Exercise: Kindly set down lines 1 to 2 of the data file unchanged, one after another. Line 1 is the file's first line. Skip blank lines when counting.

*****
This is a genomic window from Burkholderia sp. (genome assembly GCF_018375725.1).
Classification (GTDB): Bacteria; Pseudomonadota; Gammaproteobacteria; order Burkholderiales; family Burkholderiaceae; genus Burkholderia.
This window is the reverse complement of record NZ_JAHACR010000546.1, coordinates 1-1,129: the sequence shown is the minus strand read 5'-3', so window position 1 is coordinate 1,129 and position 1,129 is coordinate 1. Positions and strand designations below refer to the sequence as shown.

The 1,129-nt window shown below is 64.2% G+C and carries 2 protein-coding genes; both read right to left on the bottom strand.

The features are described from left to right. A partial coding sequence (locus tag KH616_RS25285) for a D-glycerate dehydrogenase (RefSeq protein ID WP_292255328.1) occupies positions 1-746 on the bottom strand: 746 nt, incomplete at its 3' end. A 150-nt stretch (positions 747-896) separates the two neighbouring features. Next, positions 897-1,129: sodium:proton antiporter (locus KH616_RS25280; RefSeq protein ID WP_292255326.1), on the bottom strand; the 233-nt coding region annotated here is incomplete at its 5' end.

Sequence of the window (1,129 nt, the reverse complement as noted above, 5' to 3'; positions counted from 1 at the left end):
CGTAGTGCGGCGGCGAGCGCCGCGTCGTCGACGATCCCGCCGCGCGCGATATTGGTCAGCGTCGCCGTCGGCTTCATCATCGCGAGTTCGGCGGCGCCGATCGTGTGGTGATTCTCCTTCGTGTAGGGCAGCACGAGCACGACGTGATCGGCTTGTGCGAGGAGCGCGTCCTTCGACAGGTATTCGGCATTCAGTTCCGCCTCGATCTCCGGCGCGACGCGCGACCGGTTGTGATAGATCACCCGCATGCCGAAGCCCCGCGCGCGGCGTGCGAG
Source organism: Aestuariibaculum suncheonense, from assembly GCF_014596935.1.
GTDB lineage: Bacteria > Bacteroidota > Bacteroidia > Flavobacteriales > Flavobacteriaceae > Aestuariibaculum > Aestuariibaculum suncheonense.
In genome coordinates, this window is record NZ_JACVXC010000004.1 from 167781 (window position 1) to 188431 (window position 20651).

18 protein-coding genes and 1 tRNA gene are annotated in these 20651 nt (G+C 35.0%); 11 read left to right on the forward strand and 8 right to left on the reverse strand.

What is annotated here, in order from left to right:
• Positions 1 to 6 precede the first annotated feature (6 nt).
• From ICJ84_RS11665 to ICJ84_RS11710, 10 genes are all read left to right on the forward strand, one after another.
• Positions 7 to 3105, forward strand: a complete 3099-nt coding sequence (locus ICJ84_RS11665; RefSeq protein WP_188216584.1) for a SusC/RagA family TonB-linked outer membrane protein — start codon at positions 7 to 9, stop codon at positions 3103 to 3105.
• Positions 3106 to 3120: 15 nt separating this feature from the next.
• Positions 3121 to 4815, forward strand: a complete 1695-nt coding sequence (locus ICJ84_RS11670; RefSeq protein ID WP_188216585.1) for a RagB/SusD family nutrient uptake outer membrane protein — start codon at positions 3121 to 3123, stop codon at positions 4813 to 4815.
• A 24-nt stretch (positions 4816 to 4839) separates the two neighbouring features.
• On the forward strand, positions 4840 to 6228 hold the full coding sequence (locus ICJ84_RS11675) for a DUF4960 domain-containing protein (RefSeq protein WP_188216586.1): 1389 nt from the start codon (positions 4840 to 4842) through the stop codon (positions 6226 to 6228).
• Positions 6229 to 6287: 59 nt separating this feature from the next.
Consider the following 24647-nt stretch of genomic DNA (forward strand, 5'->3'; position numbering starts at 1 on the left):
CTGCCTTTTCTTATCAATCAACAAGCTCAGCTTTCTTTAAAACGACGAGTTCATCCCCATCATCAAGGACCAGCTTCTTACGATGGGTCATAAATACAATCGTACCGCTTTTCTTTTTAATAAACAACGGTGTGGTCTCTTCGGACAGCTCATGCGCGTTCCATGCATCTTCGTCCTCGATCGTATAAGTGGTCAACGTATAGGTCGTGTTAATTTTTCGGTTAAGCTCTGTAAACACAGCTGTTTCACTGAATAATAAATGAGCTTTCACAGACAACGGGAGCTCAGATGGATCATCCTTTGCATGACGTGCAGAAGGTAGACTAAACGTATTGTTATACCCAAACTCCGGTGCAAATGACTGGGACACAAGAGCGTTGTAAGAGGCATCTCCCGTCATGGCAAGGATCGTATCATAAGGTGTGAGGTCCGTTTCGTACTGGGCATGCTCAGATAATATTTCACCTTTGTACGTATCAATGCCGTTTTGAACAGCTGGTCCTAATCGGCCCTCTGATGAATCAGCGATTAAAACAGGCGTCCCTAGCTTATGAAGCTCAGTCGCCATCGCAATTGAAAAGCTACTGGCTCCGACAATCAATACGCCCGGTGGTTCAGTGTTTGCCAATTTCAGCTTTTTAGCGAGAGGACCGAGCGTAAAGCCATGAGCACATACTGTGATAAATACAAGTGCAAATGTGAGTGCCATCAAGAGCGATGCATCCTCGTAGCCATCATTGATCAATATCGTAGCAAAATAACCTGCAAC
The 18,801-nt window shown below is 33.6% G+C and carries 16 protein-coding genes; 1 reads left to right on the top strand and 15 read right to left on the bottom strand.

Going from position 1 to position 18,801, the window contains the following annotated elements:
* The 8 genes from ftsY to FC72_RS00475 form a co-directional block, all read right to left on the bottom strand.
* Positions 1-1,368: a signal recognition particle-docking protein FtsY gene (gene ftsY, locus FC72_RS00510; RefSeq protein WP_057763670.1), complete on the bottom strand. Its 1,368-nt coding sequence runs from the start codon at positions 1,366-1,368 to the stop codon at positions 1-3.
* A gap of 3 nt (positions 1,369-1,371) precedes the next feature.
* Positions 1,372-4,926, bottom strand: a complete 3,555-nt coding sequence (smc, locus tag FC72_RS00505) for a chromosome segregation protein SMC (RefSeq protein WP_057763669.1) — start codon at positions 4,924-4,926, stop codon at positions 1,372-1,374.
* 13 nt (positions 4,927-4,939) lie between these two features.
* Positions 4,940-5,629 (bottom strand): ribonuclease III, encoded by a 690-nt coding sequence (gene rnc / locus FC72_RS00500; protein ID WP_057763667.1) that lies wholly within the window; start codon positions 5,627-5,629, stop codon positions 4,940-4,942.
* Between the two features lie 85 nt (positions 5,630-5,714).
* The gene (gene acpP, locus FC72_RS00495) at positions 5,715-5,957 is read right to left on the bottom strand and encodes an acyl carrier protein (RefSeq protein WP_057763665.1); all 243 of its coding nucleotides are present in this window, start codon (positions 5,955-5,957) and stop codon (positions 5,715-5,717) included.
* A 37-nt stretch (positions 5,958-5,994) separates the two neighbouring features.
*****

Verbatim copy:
This is a genomic window from Burkholderia sp. (genome assembly GCF_018375725.1).
Classification (GTDB): Bacteria; Pseudomonadota; Gammaproteobacteria; order Burkholderiales; family Burkholderiaceae; genus Burkholderia.